Hawaiian sweet bread on cooling rack

Thanksgiving is almost upon us, people! Does that freak you out? It shouldn’t; it really shouldn’t. Even if the turkey is tough and the pies are burnt to a crisp and all you’ve got left to eat are dinner rolls and a marshmallow fluff and green Jell-O salad, hey, it’s OK. Are you surrounded by the people you love? Are you healthy and safe and have a roof over your head? Then that’s all that matters.

Of course, truth be told, I know I’d still blow a bit of a gasket if all I had to eat on Thanksgiving was a gelatinous salad and dinner rolls (though if it were these dinner rolls, I might chill out a bit). I’ve always been one for tradition, and unless there is a sincerely relevant reason for straying from what we always do, I get a little hostile. I know, crazytown. But I need my sweet potato casserole and cranberry sauce in the shape of a can!

OK, not need. Definitely not need. But most certainly want.

Hawaiian sweet bread loaf on cooling rack

One of those random-but-necessary traditions we do every. single. year. (you heard me, Mom. Don’t even think about leaving this out this year.) is serve spinach dip in a Hawaiian sweet bread roll. It’s the most retro-ly awesome and delicious pre-Thanksgiving dinner appetizer, and we all devour it alongside our deviled eggs and cheese and crackers (hope you’re listening, Mom). It’s almost all usually store-bought, too, which is fine, but I wanted to mix things up a bit this year. So, I made my own Hawaiian bread.

Good grief. Where has this been all my life? Oh, that’s right. Conveniently available at the grocery store. But certainly not as delicious.

close up Hawaiian sweet bread loaf

Did you know Hawaiian bread (or as it’s sometimes called, Portuguese sweet bread) is often made with potato flour (or in this case, mashed potatoes)? Who knew? Luckily, that makes it one of those easy-to-rise breads. And what’s more, most of that rising occurs in the oven — when I put the bread in the oven, it was a typical free-form loaf, but when I took it out, it had transformed into that signature glossy, puffed dome. And the taste? Well, let’s just put it this way — you don’t even need the spinach dip on the side to enjoy it (but that doesn’t mean we won’t still have it, Mom!).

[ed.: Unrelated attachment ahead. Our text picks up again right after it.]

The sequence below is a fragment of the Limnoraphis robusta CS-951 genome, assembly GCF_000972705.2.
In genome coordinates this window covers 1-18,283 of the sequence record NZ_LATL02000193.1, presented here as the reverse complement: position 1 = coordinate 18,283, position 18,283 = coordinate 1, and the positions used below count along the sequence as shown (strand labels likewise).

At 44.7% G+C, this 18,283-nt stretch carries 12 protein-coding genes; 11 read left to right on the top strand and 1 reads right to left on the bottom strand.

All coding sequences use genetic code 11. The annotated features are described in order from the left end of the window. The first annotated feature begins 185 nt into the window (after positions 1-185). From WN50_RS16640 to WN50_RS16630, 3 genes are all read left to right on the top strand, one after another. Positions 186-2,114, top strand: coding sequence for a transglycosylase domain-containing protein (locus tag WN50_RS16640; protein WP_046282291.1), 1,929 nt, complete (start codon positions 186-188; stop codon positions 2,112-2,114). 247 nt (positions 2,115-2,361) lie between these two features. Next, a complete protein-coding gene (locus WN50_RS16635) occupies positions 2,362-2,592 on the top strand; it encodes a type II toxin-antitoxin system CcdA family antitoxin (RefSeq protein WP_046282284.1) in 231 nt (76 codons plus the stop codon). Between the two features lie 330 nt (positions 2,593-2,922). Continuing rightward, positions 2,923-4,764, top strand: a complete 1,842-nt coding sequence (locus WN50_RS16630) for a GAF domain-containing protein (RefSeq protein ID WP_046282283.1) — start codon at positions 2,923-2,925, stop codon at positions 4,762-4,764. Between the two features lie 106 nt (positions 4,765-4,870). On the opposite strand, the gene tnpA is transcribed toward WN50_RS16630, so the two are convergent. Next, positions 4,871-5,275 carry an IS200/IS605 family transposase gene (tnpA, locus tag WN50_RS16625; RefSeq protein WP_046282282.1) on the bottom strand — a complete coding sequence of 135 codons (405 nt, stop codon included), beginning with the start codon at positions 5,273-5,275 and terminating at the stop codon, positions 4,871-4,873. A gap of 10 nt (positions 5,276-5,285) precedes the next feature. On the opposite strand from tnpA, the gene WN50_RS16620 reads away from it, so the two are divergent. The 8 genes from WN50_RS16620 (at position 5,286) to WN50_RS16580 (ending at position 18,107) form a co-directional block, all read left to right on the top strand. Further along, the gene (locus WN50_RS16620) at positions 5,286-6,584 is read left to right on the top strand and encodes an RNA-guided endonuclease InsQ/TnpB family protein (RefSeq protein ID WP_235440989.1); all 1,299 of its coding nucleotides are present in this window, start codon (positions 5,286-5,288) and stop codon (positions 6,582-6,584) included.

P.S. Mom, I love you, even if you don’t make all the things we normally have for Thanksgiving. But I might secretly go cry about it later. Just saying. Hugs!

Hawaiian Sweet Bread
Adapted from Baking Bites

Yields: 1 free-form round, about 10 rolls or 1 sandwich loaf


1 1/4 teaspoons active dry yeast
2 tablespoons warm water
1/2 cup sugar, divided
1/4 cup instant mashed potatoes, cooled
1/2 teaspoon lemon juice
2 tablespoons warm milk
1/2 teaspoon salt
2 large eggs
2-3 cups unbleached all-purpose flour
2 tablespoons unsalted butter, cubed and softened


In a large bowl or the bowl of a stand mixer fitted with the paddle attachment, whisk together yeast, water, 1 tablespoon sugar and mashed potatoes. Let sit for 5 minutes. Add remaining sugar, lemon juice, milk, salt, eggs and 1 cup flour and stir thoroughly to combine. Replace paddle attachment with dough hook and add 1/2 cup more flour and butter, mixing on low speed until smooth. Add more flour a few tablespoons at a time, mixing on low speed, until the dough starts to come away from the sides of the bowl.

Increase speed to medium and knead about 5-6 minutes, adding more flour as necessary until the dough is slightly sticky but no longer tacky. Alternatively, remove the dough from the bowl and knead for 10 minutes on a lightly floured surface until slightly sticky. You might not use all the flour, and that’s OK.

Shape dough into a ball and place in a lightly greased bowl covered with plastic wrap until doubled, about 2 to 3 hours.

Turn risen dough out onto a lightly floured surface and punch down. Shape into a large free-form round, into rolls or into a sandwich loaf (see here for how to shape it). Place free-form loaf or rolls onto a lightly floured baking stone or parchment paper-lined baking sheet; place rectangle into a lightly greased 8-by-4-inch loaf pan. Cover with a towel and let rise 45 minutes to 1 hour.

Preheat oven to 350 degrees F. Bake bread for 30-40 minutes until a deep golden brown or when an instant-read thermometer inserted in the bottom of the loaf reads 200 degrees F. Remove from oven and cool completely on a cooling rack before slicing or serving.

Note: If you want to make this ahead of time for Thanksgiving, you can cover the bread tightly in plastic wrap, then aluminum foil, and place in freezer until turkey day. Just be sure to take it out of the freezer and let it sit on the counter about 12 hours before you want to serve it.